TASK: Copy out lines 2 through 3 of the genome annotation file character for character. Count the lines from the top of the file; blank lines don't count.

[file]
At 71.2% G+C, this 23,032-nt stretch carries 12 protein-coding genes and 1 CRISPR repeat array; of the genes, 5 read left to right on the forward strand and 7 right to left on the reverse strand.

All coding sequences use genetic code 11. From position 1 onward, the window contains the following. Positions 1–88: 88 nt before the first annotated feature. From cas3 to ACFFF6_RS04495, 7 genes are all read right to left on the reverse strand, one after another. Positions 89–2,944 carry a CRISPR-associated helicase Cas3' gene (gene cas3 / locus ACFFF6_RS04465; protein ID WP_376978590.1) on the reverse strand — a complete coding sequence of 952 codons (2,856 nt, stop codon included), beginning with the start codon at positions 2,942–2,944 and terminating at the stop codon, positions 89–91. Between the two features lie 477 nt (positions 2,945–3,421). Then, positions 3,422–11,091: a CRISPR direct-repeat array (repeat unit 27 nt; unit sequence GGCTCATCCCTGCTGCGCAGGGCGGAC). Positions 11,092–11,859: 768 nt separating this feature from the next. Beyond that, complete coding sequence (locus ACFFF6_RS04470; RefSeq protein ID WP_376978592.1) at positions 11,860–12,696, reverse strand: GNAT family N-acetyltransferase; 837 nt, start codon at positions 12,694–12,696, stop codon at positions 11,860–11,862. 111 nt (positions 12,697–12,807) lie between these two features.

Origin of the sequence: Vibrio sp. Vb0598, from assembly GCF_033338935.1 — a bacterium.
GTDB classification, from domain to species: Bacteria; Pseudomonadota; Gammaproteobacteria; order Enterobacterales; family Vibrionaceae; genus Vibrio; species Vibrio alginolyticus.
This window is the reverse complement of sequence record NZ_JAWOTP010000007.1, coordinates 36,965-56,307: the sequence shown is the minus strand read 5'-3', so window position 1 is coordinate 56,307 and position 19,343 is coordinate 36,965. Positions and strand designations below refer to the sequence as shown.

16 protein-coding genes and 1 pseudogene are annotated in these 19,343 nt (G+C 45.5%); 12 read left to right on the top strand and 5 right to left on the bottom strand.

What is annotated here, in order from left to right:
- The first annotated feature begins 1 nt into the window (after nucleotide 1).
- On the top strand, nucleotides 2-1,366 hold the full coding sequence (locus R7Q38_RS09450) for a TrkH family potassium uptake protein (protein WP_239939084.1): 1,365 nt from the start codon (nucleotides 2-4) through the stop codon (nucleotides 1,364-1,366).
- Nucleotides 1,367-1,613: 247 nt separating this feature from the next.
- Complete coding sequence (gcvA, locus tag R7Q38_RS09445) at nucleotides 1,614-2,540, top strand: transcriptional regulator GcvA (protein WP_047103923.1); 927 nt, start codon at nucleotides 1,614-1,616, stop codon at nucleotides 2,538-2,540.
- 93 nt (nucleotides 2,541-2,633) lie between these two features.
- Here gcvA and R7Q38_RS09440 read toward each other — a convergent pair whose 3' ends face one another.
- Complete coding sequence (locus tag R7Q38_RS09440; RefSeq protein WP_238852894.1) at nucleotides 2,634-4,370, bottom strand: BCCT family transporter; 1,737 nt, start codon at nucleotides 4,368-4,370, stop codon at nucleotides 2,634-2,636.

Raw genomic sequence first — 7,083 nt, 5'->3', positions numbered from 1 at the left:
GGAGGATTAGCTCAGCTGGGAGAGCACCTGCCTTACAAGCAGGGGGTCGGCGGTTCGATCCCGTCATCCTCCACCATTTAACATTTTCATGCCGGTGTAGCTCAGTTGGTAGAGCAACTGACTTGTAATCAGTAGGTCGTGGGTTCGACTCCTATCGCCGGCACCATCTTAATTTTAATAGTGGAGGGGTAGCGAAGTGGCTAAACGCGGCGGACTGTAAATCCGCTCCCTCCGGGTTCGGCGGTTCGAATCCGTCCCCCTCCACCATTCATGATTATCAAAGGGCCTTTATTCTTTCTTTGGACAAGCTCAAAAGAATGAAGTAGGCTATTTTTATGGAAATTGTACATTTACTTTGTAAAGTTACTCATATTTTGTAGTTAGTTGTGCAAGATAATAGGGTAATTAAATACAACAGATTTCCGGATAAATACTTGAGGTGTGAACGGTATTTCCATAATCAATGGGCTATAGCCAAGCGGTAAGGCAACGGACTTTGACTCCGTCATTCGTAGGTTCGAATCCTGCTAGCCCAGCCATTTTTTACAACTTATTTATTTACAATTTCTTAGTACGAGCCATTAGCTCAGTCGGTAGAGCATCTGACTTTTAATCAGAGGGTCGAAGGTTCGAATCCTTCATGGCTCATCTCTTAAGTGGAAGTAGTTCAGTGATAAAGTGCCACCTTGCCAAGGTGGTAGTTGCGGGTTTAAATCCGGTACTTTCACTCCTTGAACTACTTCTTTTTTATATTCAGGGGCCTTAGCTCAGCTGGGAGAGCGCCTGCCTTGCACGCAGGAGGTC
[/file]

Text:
All coding sequences use genetic code 11. From position 1 onward, the window contains the following. Positions 1–88: 88 nt before the first annotated feature. From cas3 to ACFFF6_RS04495, 7 genes are all read right to left on the reverse strand, one after another. Positions 89–2,944 carry a CRISPR-associated helicase Cas3' gene (gene cas3 / locus ACFFF6_RS04465; protein ID WP_376978590.1) on the reverse strand — a complete coding sequence of 952 codons (2,856 nt, stop codon included), beginning with the start codon at positions 2,942–2,944 and terminating at the stop codon, positions 89–91. Between the two features lie 477 nt (positions 2,945–3,421). Then, positions 3,422–11,091: a CRISPR direct-repeat array (repeat unit 27 nt; unit sequence GGCTCATCCCTGCTGCGCAGGGCGGAC). Positions 11,092–11,859: 768 nt separating this feature from the next. Beyond that, complete coding sequence (locus ACFFF6_RS04470; RefSeq protein ID WP_376978592.1) at positions 11,860–12,696, reverse strand: GNAT family N-acetyltransferase; 837 nt, start codon at positions 12,694–12,696, stop codon at positions 11,860–11,862. 111 nt (positions 12,697–12,807) lie between these two features.

Origin of the sequence: Vibrio sp. Vb0598, from assembly GCF_033338935.1 — a bacterium.